When Aikido instructor Elliot Freeman discovered martial arts as a teenager, his interest knew no bounds. He searched for and attempted to master as many forms as he could find, including Kendo, Tae Kwando, and sword. When he heard rumors that the mysterious style known as Aikido could grant practitioners the ability to throw people across the room without touching them or secretly attaching their pant legs to a trebuchet, he knew he found what would be the bedrock to his entire career. He eventually studied under acclaimed Aikido masters, earned top ratings in the National Karate Assocation and American Karate Association, and formed various programs and dojos. In 1993 Freeman journeyed to St. Louis to study with action-film star Sensei Steven Seagal at his Aikido summer camp. Seagal became so impressed with Freeman that he asked him to open a new school in St. Louis. Freeman readily agreed, founding Three Rivers Aikido where he still acts as chief instructor alongside many other Master Instructors. Freeman, along with 12 other Aikido instructors, welcomes students of all ages to come and train within the 3,500-square-foot dojo.
In addition to the martial-arts training offered at the dojo, Yoga instructor Alyona Komolova, a former Russian ballerina, offers classes to help students increase flexibility. Tai Chi Instructor Justin Meehan, a martial-arts veteran of 38 years, instructs attendees in tai chi, a relaxing flow of prescribed motions that balance body and mind.
Master Ken O'Neill, who has been practicing martial arts since 1969, and has experience with Aikido, Mauy Thai, Filipino Kali-Escrima, jujustu, Russian Systema, and more.
Towering alongside Clayton Road, the Tropicana Lanes sign has a vintage, weather-beaten look acquired after more than 50 years of welcoming visitors. Three generations of Richmond Heights bowlers have ventured into the facility during this time, scattering pins across the same 52 lanes that have hosted the nationally televised Professional Bowlers Tour. Owner and PBA Hall of Fame inductee Ray Bluth oversees the day-to-day operations of the alley?which, despite its retro disposition, sports modern extras such as automatic scoring and singing shoelaces. Between frames, bowlers can kick back inside the cocktail lounge, play in the game room, or munch on wings, nachos, and hot dogs from the snack bar.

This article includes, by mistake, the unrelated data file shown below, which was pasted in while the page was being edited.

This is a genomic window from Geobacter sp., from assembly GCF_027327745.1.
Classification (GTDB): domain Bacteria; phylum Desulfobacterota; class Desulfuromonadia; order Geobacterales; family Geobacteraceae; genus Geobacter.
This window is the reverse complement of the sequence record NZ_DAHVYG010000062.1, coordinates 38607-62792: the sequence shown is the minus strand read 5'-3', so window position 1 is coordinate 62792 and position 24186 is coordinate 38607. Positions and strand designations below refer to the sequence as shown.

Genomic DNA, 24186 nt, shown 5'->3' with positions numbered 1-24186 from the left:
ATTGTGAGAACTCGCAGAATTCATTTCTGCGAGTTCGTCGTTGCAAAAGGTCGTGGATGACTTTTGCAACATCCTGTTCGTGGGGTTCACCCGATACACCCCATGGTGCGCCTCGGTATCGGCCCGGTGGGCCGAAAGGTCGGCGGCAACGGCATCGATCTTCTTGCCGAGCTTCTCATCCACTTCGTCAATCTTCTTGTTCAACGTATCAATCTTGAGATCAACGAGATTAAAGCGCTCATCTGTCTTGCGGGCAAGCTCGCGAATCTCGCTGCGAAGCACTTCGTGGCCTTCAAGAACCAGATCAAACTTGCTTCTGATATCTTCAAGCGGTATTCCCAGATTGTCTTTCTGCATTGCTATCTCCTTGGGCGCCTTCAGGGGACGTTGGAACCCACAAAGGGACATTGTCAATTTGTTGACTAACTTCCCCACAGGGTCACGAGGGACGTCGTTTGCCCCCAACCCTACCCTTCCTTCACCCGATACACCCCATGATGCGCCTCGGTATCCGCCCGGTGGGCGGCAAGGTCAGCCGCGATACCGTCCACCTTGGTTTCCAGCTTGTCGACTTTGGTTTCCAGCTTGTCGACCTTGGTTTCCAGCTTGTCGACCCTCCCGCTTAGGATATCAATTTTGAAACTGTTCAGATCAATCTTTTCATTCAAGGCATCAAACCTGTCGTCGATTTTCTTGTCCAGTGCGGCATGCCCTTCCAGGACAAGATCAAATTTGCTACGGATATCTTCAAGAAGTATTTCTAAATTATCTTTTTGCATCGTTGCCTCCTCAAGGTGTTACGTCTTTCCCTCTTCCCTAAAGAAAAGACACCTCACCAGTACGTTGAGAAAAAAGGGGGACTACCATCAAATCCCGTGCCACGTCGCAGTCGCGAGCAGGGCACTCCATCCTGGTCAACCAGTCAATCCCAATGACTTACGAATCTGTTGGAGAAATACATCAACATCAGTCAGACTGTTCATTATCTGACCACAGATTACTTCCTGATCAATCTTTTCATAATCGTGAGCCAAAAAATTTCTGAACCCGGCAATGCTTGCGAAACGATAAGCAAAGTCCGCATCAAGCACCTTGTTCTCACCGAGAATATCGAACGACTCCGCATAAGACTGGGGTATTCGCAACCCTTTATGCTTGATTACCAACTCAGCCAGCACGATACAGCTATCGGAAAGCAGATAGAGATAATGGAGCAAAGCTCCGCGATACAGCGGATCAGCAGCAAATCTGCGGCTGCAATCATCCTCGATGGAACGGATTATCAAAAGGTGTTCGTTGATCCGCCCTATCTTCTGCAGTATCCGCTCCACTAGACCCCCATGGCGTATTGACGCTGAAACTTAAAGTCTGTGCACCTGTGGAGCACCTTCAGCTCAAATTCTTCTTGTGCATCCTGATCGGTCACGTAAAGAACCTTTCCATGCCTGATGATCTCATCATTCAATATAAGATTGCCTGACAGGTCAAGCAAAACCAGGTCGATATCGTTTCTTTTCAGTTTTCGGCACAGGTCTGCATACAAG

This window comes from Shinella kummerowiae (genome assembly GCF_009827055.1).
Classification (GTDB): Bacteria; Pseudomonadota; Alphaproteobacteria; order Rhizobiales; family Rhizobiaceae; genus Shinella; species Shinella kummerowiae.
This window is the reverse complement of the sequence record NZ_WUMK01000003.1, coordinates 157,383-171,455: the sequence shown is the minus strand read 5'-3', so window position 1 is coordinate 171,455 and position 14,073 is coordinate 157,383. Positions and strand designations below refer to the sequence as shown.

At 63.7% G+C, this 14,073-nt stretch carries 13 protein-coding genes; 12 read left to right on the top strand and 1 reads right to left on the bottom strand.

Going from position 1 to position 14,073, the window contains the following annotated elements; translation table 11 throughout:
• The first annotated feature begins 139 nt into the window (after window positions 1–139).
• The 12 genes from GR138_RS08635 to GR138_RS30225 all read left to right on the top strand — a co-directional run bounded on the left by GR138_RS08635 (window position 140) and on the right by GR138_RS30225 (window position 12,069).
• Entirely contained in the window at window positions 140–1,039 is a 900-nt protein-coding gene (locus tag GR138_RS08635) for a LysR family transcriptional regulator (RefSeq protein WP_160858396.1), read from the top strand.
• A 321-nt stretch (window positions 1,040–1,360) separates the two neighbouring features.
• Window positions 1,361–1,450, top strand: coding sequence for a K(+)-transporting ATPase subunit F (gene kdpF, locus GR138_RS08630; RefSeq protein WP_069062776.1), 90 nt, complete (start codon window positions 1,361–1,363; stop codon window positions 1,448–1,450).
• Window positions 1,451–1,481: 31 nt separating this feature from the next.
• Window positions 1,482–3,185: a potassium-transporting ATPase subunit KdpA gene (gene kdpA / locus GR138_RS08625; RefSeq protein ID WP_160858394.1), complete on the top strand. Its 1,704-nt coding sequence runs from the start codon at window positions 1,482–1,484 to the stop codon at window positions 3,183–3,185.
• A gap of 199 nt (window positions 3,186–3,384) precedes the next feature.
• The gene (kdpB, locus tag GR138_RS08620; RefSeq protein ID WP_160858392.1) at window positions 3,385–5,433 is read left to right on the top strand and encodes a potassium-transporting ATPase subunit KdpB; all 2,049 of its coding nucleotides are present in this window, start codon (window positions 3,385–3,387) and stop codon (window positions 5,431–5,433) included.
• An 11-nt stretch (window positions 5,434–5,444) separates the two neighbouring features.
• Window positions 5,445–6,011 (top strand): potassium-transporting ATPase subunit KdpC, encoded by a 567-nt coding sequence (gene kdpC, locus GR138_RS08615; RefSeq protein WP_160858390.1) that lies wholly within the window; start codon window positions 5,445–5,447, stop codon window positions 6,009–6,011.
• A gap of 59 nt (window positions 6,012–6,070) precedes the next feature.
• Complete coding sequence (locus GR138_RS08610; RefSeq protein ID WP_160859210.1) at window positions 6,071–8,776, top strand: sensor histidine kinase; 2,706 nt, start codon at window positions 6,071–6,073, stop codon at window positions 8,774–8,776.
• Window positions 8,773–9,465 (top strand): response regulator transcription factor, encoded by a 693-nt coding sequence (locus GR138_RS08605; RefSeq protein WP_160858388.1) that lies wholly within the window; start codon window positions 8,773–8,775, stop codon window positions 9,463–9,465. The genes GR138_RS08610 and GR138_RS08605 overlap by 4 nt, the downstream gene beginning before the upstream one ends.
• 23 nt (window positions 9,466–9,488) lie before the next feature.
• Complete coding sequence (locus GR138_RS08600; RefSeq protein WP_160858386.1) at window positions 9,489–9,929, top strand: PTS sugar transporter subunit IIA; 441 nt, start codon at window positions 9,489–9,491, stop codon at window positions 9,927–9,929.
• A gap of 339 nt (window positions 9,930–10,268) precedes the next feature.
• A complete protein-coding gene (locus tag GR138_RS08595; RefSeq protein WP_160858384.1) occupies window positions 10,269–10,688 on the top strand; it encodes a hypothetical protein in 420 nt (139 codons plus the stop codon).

GolfTEC has two convenient locations in Charlotte, both staffed by experienced golfing professionals and computers who’ve sworn allegiance to the Three Laws of golfing robotics. Motion sensors and high-speed cameras monitor your swing and break down your form on a high-definition video display. GolfTEC’s PGA specialists point out your flaws, strengths, and coach you on how to permanently improve your game, from tee to green. Sensors chirp with approval when you’ve executed a perfect stroke or cracked an especially witty golfing joke.
Happy shouts from climbers to their belay partners. The cool scent of pool water. Center of Clayton bustles with activities of all sorts, all fueled by the equipment and athletic facilities filling the 149,000-square-foot complex. At the Center's aquatic center, swimmers freestyle along the 25-yard lanes of the competition pool, plunge down a curvy water slide at the leisure pool, or let back-massaging jets knead muscles in the hot tub. A 31-foot climbing wall awaits grappling hands and probing feet to ascend the colorful holds, and the safety offered by top-rope style harnesses encourages climbers to try out particularly challenging routes or overly familiar nicknames for boulders.
Before sweating through fitness classes or pickup basketball games, parents can drop youngsters ages 6–13 off at the youth activity center. There, kids stay active with Nintendo Wii fitness games and equipment, and supervisors arbitrate disputes about whose father can actually beat up Batman. To further streamline the process of working out, locker rooms, towel service, and a food court with a Subway and a café allow patrons to stop in while running errands or on lunch.
Studio Altius’s owner, photographer David J. Cerven, drew on his background in theater to create a new approach to portraiture. Like directors and actors, or producers and theater critics who owe them a favor, Cerven’s photographers and clients work collaboratively to create defining moments. Along with fellow photographer Shawna Ventimiglia's background in fashion design, Cerven creates personal, compelling images of children and families, high-school seniors, brides, and couples, as well as professional headshots and sexy boudoir images. Clients can pose in either his 3,000-square-foot studio or outside the studio in a picturesque outdoor setting. In addition to working with clients, Cerven teaches his methods to other photographers in portraiture workshops and classes, and maintains an on-site art gallery.
The artists at Wine and Canvas awaken their students’ inner Rembrandts and Van Goghs with classes that pair a featured painting with specialty cocktails and wines. The mobile studio’s monthly calendar includes themed classes in which instructors expound on the nuances of painting Parisian street lamps, Japanese flowers, or Venetian cityscapes. The master painters—many of them local artists—provide step-by-step instructions while students mimic each stroke and periodically dip their brushes into glasses filled with crimson cabernet. Each of the studio’s various drink-friendly venues boasts a specialty libation selected to incite creativity or conversations with fellow painters. When the artistic frenzy concludes, students return home with a finished masterpiece large enough to conceal any wall safe or mirror portal.